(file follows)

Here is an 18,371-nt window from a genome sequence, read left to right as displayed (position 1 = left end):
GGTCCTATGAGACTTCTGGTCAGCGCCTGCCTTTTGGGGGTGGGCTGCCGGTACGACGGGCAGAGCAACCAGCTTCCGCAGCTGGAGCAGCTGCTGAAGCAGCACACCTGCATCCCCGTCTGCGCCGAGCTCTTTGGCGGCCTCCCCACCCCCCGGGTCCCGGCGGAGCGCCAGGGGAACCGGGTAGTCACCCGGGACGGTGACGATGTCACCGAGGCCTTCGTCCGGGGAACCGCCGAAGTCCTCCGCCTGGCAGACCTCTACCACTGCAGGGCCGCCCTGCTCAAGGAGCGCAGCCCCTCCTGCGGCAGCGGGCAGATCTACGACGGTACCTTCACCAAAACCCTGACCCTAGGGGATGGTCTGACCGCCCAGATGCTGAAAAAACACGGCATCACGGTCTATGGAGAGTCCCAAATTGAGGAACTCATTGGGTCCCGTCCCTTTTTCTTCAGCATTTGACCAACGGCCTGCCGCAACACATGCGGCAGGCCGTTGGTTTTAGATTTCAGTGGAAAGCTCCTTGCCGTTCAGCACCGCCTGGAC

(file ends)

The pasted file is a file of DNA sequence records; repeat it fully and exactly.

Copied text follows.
Here is an 18,371-nt window from a genome sequence, read left to right as displayed (position 1 = left end):
GGTCCTATGAGACTTCTGGTCAGCGCCTGCCTTTTGGGGGTGGGCTGCCGGTACGACGGGCAGAGCAACCAGCTTCCGCAGCTGGAGCAGCTGCTGAAGCAGCACACCTGCATCCCCGTCTGCGCCGAGCTCTTTGGCGGCCTCCCCACCCCCCGGGTCCCGGCGGAGCGCCAGGGGAACCGGGTAGTCACCCGGGACGGTGACGATGTCACCGAGGCCTTCGTCCGGGGAACCGCCGAAGTCCTCCGCCTGGCAGACCTCTACCACTGCAGGGCCGCCCTGCTCAAGGAGCGCAGCCCCTCCTGCGGCAGCGGGCAGATCTACGACGGTACCTTCACCAAAACCCTGACCCTAGGGGATGGTCTGACCGCCCAGATGCTGAAAAAACACGGCATCACGGTCTATGGAGAGTCCCAAATTGAGGAACTCATTGGGTCCCGTCCCTTTTTCTTCAGCATTTGACCAACGGCCTGCCGCAACACATGCGGCAGGCCGTTGGTTTTAGATTTCAGTGGAAAGCTCCTTGCCGTTCAGCACCGCCTGGAC